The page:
JML Trading Corp. (hereinafter JML), has moved to dismiss for lack of jurisdiction over the person. JML has actually raised a defense by way of motion under Rule 12(b)(5), Federal Rules of Civil Procedure, for insufficiency of service of process. The question presented is whether JML was "doing business" in Pennsylvania at the time service of process was made. This is a diversity case and as such this court must apply the law of Pennsylvania in determining whether service was proper as to JML. Nelson v. Doll Furniture Company, 304 F. Supp. 159 (E.D. Pa. 1969). Section 1011 of the "Business Corporation Law" of Pennsylvania sets forth the standard for service of process upon a foreign corporation not registered to do business in Pennsylvania. Pa. Stat. tit. 15, § 2011, subd. C (Supp. 1972).
JML is a New York corporation and it does not have a place of business in Pennsylvania. But for the history of succession of the various corporations involved, JML would appear to have no interest in this litigation. A brief resume of that history will emphasize this point.
On April 25, 1969, plaintiff, an employee of the Kensington Wagon Works in Philadelphia, a division of Wikoff Color Corp., was injured while operating an ink rolling mill during the course of his employment. The machine in question was manufactured by J.M. Lehmann Company, Inc. (hereinafter Lehmann). Lehmann was incorporated under the law of New York in 1919, and controlling interest was held by German citizens. During the Second World War, the alien property custodian took control of the company on behalf of the United States. Subsequently, in 1952, the United States sold the stock of Lehmann to the predecessors of the present owners. In October, 1961, Lehmann sold the assets along with the exclusive right to the use of the name, "J.M. Lehmann Company, Inc.", to Mullins Manufacturing Corp. in exchange for stock in the latter corporation. Lehmann, by proper legal procedures, then changed its name to JML Trading Corp. JML is presently a real estate holding company.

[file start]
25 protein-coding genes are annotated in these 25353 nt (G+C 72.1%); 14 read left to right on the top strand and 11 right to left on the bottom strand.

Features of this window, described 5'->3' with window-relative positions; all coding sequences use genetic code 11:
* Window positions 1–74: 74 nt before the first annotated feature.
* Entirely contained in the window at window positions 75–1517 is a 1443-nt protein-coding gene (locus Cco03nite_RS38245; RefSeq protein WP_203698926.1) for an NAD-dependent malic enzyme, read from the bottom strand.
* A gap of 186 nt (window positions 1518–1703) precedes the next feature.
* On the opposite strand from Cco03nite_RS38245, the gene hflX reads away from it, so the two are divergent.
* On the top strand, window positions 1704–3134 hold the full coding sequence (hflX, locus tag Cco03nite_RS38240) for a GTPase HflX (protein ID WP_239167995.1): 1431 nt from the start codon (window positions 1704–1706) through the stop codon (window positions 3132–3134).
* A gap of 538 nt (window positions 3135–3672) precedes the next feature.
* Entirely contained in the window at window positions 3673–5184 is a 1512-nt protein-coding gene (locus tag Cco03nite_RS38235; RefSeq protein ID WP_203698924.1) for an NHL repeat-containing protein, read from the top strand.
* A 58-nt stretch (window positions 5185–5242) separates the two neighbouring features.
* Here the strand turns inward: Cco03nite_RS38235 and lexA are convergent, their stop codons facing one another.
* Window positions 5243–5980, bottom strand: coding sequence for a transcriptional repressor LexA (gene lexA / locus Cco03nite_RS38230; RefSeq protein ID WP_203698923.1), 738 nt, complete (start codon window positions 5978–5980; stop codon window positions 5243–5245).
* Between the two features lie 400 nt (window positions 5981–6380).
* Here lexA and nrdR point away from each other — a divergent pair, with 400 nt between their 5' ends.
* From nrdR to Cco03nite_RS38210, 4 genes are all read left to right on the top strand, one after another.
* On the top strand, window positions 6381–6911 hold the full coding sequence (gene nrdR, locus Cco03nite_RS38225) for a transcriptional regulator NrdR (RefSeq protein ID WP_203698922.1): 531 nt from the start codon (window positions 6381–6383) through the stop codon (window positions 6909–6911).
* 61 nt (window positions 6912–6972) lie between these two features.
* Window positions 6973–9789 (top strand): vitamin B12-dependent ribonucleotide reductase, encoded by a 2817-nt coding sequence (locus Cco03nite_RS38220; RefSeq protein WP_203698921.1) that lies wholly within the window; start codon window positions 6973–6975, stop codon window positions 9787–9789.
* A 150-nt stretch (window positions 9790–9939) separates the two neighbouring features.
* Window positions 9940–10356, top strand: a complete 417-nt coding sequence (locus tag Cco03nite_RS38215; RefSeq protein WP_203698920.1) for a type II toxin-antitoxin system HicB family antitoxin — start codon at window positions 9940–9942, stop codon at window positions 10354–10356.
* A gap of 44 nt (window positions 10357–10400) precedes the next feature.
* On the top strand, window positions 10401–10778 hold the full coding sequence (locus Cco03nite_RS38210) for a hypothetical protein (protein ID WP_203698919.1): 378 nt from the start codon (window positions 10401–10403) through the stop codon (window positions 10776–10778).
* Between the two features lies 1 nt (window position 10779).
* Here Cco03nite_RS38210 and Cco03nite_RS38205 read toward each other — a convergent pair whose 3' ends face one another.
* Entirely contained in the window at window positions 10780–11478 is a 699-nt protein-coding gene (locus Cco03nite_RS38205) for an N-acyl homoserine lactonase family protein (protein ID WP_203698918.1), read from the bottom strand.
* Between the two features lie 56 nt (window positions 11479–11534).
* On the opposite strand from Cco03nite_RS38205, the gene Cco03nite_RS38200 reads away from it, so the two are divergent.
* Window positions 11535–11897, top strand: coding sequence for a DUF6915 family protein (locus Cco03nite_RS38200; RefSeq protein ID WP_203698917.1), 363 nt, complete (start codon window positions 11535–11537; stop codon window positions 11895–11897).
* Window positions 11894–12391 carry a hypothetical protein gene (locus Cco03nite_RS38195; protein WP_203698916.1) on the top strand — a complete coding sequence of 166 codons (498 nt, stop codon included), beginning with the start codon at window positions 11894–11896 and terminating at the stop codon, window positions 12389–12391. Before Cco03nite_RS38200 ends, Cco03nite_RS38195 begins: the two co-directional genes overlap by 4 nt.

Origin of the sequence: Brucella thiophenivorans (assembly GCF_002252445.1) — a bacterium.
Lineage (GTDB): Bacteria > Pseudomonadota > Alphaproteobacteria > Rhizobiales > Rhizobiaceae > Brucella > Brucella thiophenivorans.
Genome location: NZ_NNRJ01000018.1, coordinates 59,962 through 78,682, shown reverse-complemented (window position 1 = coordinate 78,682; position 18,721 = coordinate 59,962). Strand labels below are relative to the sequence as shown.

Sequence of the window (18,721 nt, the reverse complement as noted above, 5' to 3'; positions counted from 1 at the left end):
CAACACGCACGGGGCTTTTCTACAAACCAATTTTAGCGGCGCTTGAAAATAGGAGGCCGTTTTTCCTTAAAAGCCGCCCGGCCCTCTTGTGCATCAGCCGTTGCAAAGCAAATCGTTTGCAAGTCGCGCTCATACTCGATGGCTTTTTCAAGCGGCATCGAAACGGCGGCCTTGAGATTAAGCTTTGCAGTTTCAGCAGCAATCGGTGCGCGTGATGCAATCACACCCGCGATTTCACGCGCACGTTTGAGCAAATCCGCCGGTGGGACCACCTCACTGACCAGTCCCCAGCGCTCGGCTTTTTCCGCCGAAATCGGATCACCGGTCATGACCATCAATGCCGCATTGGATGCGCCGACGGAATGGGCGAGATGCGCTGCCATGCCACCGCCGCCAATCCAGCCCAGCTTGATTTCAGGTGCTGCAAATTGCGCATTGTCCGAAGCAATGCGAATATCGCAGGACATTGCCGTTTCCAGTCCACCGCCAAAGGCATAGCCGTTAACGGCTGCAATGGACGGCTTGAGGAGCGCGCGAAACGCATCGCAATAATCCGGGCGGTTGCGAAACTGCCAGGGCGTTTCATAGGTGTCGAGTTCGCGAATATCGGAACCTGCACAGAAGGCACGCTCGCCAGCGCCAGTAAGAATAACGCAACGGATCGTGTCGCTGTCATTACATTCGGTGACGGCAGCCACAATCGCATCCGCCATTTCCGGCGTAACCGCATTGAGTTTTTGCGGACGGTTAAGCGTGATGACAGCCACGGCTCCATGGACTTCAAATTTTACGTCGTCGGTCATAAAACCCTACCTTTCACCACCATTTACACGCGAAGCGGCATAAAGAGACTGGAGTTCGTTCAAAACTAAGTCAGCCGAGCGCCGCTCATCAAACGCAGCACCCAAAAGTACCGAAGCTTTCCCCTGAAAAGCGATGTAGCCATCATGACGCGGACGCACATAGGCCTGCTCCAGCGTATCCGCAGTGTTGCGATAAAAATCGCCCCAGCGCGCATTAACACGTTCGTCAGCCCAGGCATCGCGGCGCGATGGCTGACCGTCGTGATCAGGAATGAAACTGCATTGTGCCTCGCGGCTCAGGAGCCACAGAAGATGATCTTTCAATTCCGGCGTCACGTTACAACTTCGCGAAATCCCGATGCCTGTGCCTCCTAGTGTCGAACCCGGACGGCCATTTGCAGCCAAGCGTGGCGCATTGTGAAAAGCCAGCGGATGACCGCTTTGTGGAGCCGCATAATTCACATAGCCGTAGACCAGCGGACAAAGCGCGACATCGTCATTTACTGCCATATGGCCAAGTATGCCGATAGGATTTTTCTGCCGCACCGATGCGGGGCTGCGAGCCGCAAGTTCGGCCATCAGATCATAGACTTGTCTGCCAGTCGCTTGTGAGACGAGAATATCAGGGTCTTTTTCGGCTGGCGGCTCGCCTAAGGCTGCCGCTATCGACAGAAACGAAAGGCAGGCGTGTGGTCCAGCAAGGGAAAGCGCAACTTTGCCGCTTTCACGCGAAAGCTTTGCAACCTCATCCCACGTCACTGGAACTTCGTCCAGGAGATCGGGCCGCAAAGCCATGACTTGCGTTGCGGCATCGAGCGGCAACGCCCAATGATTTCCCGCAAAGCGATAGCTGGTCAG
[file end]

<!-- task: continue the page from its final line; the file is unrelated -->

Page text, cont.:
The machine itself was originally sold by Lehmann to the DuPont Company in 1937. In late 1961, the machine was taken back in trade and then resold to the Wikoff Color Corp. in January, 1962.
With respect to a foreign corporation not registered to do business in Pennsylvania, the key to proper service is whether the corporation was "doing business" in Pennsylvania at the time the service was attempted. Henson v. Fred Harvey, Inc., 308 F. Supp. 218 (E.D. Pa. 1970); Benn v. Linden Crane Co., 326 F. Supp. 995 (E.D. Pa. 1971). Plaintiff, of course, has the burden of establishing that the defendant was in fact "doing business" in Pennsylvania at the time of service. Optico Corp. v. Standard Tool Co., 285 F. Supp. 46 (E.D. Pa. 1968). Plaintiff has not met his burden of proof.
After 1961, Lehmann ceased doing business as a manufacturer and properly changed its name to JML Trading Corp. From that time to the present JML has been engaged in the business of a real estate holding company. It was during this period that plaintiff's injury was sustained and service of process attempted. But plaintiff, on the record, has failed to establish any direct or indirect contact between JML and the Commonwealth of Pennsylvania during this same period. JML has had no direct business transactions involving Pennsylvania citizens or property nor is there evidence of any indirect contact through the use of middlemen or brokers.
This case is factually distinguishable from Benn, supra. I there held that a Swedish manufacturer who had knowledge that his product would ultimately be resold in the United States through a distributive chain and who introduced a continuous flow of products into this chain was "doing business" within the meaning of the Pennsylvania statute. In that case both at the time of the injury and the time of service, the defendant was actively engaged in the manufacture and sale of steel cranes, destined for the United States.
The decision of the court does not preclude commencement of this suit in a jurisdiction where personal service upon JML may be secured. But in this action, plaintiff has been unable to establish that JML was "doing business" in the Commonwealth as defined by the Pennsylvania "long arm" statute.